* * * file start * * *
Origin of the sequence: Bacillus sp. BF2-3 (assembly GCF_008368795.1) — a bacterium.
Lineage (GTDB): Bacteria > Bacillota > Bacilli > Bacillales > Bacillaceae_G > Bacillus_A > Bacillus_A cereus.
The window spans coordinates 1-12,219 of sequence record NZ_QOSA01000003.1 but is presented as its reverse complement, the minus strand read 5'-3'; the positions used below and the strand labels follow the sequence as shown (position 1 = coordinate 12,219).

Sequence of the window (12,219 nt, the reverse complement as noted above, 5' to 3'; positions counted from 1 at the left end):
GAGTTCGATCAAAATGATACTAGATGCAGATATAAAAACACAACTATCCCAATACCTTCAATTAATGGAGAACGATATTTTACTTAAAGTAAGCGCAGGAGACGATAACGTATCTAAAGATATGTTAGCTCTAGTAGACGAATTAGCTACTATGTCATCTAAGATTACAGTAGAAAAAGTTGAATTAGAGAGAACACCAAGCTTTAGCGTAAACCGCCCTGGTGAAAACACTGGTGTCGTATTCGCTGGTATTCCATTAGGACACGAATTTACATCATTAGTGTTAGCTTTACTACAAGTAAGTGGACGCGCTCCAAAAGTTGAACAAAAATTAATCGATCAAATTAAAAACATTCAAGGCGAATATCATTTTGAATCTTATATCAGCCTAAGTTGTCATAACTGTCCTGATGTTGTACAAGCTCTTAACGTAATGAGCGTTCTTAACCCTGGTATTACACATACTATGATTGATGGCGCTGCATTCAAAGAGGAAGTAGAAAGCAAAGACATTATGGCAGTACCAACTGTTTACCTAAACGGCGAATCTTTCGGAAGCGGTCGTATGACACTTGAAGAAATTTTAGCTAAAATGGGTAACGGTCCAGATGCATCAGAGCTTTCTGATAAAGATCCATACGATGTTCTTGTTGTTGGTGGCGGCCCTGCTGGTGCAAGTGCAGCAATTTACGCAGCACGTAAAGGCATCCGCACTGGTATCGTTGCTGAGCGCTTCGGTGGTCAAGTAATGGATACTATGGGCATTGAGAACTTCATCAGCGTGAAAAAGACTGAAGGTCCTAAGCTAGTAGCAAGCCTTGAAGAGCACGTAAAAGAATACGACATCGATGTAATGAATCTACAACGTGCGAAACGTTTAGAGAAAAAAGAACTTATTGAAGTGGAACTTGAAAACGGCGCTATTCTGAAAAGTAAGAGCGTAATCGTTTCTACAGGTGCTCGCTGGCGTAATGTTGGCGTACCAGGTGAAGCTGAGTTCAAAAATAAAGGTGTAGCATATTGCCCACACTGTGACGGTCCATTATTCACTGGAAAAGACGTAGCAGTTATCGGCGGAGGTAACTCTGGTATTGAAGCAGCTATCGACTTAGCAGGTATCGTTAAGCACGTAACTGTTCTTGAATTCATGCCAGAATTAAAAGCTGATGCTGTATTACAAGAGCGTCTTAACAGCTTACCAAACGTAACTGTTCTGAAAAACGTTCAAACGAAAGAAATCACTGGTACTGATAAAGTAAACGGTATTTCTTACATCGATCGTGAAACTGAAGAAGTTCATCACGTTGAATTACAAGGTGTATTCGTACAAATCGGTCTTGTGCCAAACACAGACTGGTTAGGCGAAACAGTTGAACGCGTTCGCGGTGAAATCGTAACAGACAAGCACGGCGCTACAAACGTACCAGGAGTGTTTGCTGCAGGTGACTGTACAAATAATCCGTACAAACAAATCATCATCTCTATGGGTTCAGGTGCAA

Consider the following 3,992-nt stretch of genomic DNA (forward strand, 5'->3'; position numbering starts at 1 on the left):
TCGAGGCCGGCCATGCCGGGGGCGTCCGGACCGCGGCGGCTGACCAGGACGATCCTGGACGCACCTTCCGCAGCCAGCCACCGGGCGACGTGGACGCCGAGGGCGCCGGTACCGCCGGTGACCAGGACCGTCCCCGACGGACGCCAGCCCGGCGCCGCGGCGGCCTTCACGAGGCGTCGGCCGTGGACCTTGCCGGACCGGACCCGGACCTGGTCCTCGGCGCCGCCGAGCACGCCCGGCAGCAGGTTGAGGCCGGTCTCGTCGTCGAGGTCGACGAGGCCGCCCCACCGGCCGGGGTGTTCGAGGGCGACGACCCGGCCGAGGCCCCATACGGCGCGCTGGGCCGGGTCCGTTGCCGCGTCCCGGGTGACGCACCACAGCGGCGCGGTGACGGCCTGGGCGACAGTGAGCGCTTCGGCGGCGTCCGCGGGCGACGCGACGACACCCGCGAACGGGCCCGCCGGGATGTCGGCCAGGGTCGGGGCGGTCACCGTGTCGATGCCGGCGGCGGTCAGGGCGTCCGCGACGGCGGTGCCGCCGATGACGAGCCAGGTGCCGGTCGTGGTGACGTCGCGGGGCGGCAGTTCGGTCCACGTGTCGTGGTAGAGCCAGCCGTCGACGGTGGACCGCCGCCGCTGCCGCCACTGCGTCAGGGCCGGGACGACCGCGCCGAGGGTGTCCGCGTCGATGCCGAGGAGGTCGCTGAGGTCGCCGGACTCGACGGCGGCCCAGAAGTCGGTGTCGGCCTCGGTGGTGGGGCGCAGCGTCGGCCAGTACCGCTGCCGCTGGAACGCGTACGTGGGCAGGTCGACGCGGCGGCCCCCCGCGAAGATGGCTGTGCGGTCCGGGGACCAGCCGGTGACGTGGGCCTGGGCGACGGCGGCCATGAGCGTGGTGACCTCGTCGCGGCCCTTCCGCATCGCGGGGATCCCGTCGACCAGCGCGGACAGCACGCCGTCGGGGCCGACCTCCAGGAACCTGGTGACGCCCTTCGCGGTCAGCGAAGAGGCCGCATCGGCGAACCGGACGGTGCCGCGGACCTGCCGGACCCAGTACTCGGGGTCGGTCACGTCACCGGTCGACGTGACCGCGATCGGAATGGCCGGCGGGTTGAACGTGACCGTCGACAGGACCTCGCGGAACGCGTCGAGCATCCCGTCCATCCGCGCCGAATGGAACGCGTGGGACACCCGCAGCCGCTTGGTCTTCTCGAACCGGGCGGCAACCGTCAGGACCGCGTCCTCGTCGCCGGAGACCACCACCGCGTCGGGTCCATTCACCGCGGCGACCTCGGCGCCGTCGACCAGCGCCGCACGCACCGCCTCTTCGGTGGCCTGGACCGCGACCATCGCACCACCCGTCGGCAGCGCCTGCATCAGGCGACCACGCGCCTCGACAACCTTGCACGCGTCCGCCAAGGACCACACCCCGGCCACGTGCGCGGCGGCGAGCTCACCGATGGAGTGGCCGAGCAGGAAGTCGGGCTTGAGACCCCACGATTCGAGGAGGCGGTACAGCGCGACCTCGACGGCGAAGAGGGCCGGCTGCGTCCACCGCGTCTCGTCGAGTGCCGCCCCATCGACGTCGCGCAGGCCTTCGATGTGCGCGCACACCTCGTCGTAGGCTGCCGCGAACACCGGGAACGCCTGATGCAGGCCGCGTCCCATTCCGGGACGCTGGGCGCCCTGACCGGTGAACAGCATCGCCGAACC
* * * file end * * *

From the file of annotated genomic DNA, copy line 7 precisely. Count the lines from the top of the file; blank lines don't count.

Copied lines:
TCGAGGCCGGCCATGCCGGGGGCGTCCGGACCGCGGCGGCTGACCAGGACGATCCTGGACGCACCTTCCGCAGCCAGCCACCGGGCGACGTGGACGCCGAGGGCGCCGGTACCGCCGGTGACCAGGACCGTCCCCGACGGACGCCAGCCCGGCGCCGCGGCGGCCTTCACGAGGCGTCGGCCGTGGACCTTGCCGGACCGGACCCGGACCTGGTCCTCGGCGCCGCCGAGCACGCCCGGCAGCAGGTTGAGGCCGGTCTCGTCGTCGAGGTCGACGAGGCCGCCCCACCGGCCGGGGTGTTCGAGGGCGACGACCCGGCCGAGGCCCCATACGGCGCGCTGGGCCGGGTCCGTTGCCGCGTCCCGGGTGACGCACCACAGCGGCGCGGTGACGGCCTGGGCGACAGTGAGCGCTTCGGCGGCGTCCGCGGGCGACGCGACGACACCCGCGAACGGGCCCGCCGGGATGTCGGCCAGGGTCGGGGCGGTCACCGTGTCGATGCCGGCGGCGGTCAGGGCGTCCGCGACGGCGGTGCCGCCGATGACGAGCCAGGTGCCGGTCGTGGTGACGTCGCGGGGCGGCAGTTCGGTCCACGTGTCGTGGTAGAGCCAGCCGTCGACGGTGGACCGCCGCCGCTGCCGCCACTGCGTCAGGGCCGGGACGACCGCGCCGAGGGTGTCCGCGTCGATGCCGAGGAGGTCGCTGAGGTCGCCGGACTCGACGGCGGCCCAGAAGTCGGTGTCGGCCTCGGTGGTGGGGCGCAGCGTCGGCCAGTACCGCTGCCGCTGGAACGCGTACGTGGGCAGGTCGACGCGGCGGCCCCCCGCGAAGATGGCTGTGCGGTCCGGGGACCAGCCGGTGACGTGGGCCTGGGCGACGGCGGCCATGAGCGTGGTGACCTCGTCGCGGCCCTTCCGCATCGCGGGGATCCCGTCGACCAGCGCGGACAGCACGCCGTCGGGGCCGACCTCCAGGAACCTGGTGACGCCCTTCGCGGTCAGCGAAGAGGCCGCATCGGCGAACCGGACGGTGCCGCGGACCTGCCGGACCCAGTACTCGGGGTCGGTCACGTCACCGGTCGACGTGACCGCGATCGGAATGGCCGGCGGGTTGAACGTGACCGTCGACAGGACCTCGCGGAACGCGTCGAGCATCCCGTCCATCCGCGCCGAATGGAACGCGTGGGACACCCGCAGCCGCTTGGTCTTCTCGAACCGGGCGGCAACCGTCAGGACCGCGTCCTCGTCGCCGGAGACCACCACCGCGTCGGGTCCATTCACCGCGGCGACCTCGGCGCCGTCGACCAGCGCCGCACGCACCGCCTCTTCGGTGGCCTGGACCGCGACCATCGCACCACCCGTCGGCAGCGCCTGCATCAGGCGACCACGCGCCTCGACAACCTTGCACGCGTCCGCCAAGGACCACACCCCGGCCACGTGCGCGGCGGCGAGCTCACCGATGGAGTGGCCGAGCAGGAAGTCGGGCTTGAGACCCCACGATTCGAGGAGGCGGTACAGCGCGACCTCGACGGCGAAGAGGGCCGGCTGCGTCCACCGCGTCTCGTCGAGTGCCGCCCCATCGACGTCGCGCAGGCCTTCGATGTGCGCGCACACCTCGTCGTAGGCTGCCGCGAACACCGGGAACGCCTGATGCAGGCCGCGTCCCATTCCGGGACGCTGGGCGCCCTGACCGGTGAACAGCATCGCCGAACC